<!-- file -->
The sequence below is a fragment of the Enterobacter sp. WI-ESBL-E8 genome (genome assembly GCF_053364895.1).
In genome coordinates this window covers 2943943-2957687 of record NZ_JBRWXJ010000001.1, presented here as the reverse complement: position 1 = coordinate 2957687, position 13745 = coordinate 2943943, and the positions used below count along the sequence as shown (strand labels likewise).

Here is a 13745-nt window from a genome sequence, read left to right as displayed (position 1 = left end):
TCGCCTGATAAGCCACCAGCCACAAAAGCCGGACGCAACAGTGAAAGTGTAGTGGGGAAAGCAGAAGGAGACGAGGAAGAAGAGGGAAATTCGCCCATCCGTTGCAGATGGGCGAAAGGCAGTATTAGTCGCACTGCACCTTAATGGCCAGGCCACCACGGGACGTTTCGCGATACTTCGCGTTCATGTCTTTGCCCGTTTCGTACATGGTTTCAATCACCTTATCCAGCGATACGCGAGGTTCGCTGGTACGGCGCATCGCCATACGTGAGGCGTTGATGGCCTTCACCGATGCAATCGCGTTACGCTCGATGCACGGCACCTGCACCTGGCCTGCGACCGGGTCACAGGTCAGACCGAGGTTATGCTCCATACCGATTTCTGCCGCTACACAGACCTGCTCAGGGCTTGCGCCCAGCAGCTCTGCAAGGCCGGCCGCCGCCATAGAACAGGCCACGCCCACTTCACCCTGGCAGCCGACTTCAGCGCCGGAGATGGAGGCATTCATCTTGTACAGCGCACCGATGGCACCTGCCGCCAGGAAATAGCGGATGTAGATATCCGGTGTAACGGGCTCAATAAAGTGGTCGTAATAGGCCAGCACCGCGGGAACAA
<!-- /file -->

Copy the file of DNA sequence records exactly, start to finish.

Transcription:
The sequence below is a fragment of the Enterobacter sp. WI-ESBL-E8 genome (genome assembly GCF_053364895.1).
In genome coordinates this window covers 2943943-2957687 of record NZ_JBRWXJ010000001.1, presented here as the reverse complement: position 1 = coordinate 2957687, position 13745 = coordinate 2943943, and the positions used below count along the sequence as shown (strand labels likewise).

Here is a 13745-nt window from a genome sequence, read left to right as displayed (position 1 = left end):
TCGCCTGATAAGCCACCAGCCACAAAAGCCGGACGCAACAGTGAAAGTGTAGTGGGGAAAGCAGAAGGAGACGAGGAAGAAGAGGGAAATTCGCCCATCCGTTGCAGATGGGCGAAAGGCAGTATTAGTCGCACTGCACCTTAATGGCCAGGCCACCACGGGACGTTTCGCGATACTTCGCGTTCATGTCTTTGCCCGTTTCGTACATGGTTTCAATCACCTTATCCAGCGATACGCGAGGTTCGCTGGTACGGCGCATCGCCATACGTGAGGCGTTGATGGCCTTCACCGATGCAATCGCGTTACGCTCGATGCACGGCACCTGCACCTGGCCTGCGACCGGGTCACAGGTCAGACCGAGGTTATGCTCCATACCGATTTCTGCCGCTACACAGACCTGCTCAGGGCTTGCGCCCAGCAGCTCTGCAAGGCCGGCCGCCGCCATAGAACAGGCCACGCCCACTTCACCCTGGCAGCCGACTTCAGCGCCGGAGATGGAGGCATTCATCTTGTACAGCGCACCGATGGCACCTGCCGCCAGGAAATAGCGGATGTAGATATCCGGTGTAACGGGCTCAATAAAGTGGTCGTAATAGGCCAGCACCGCGGGAACAA